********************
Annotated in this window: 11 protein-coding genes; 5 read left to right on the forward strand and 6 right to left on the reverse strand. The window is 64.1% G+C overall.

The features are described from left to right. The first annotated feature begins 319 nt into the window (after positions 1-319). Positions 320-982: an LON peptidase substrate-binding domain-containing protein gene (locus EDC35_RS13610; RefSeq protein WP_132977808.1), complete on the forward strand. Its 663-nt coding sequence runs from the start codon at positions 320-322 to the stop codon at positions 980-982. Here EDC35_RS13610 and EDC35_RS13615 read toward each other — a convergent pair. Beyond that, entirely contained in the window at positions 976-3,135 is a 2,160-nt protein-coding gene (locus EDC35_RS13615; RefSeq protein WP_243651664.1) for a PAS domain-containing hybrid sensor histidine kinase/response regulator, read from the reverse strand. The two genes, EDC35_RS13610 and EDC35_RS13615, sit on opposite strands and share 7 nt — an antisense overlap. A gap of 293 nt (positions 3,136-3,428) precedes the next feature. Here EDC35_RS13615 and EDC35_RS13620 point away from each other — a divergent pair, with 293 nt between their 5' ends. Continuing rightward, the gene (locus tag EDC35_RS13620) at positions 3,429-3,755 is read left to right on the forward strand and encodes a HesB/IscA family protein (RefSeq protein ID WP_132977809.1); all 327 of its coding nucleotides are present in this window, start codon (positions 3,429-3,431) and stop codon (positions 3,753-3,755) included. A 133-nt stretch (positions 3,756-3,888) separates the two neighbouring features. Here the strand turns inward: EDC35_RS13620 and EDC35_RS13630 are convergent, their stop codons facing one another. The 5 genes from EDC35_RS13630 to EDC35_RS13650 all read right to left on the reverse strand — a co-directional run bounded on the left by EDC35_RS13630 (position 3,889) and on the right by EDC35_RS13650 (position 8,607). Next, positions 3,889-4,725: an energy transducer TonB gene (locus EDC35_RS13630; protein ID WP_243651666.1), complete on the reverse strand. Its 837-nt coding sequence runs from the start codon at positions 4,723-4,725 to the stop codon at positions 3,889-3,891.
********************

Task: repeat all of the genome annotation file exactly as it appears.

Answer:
Annotated in this window: 11 protein-coding genes; 5 read left to right on the forward strand and 6 right to left on the reverse strand. The window is 64.1% G+C overall.

The features are described from left to right. The first annotated feature begins 319 nt into the window (after positions 1-319). Positions 320-982: an LON peptidase substrate-binding domain-containing protein gene (locus EDC35_RS13610; RefSeq protein WP_132977808.1), complete on the forward strand. Its 663-nt coding sequence runs from the start codon at positions 320-322 to the stop codon at positions 980-982. Here EDC35_RS13610 and EDC35_RS13615 read toward each other — a convergent pair. Beyond that, entirely contained in the window at positions 976-3,135 is a 2,160-nt protein-coding gene (locus EDC35_RS13615; RefSeq protein WP_243651664.1) for a PAS domain-containing hybrid sensor histidine kinase/response regulator, read from the reverse strand. The two genes, EDC35_RS13610 and EDC35_RS13615, sit on opposite strands and share 7 nt — an antisense overlap. A gap of 293 nt (positions 3,136-3,428) precedes the next feature. Here EDC35_RS13615 and EDC35_RS13620 point away from each other — a divergent pair, with 293 nt between their 5' ends. Continuing rightward, the gene (locus tag EDC35_RS13620) at positions 3,429-3,755 is read left to right on the forward strand and encodes a HesB/IscA family protein (RefSeq protein ID WP_132977809.1); all 327 of its coding nucleotides are present in this window, start codon (positions 3,429-3,431) and stop codon (positions 3,753-3,755) included. A 133-nt stretch (positions 3,756-3,888) separates the two neighbouring features. Here the strand turns inward: EDC35_RS13620 and EDC35_RS13630 are convergent, their stop codons facing one another. The 5 genes from EDC35_RS13630 to EDC35_RS13650 all read right to left on the reverse strand — a co-directional run bounded on the left by EDC35_RS13630 (position 3,889) and on the right by EDC35_RS13650 (position 8,607). Next, positions 3,889-4,725: an energy transducer TonB gene (locus EDC35_RS13630; protein ID WP_243651666.1), complete on the reverse strand. Its 837-nt coding sequence runs from the start codon at positions 4,723-4,725 to the stop codon at positions 3,889-3,891.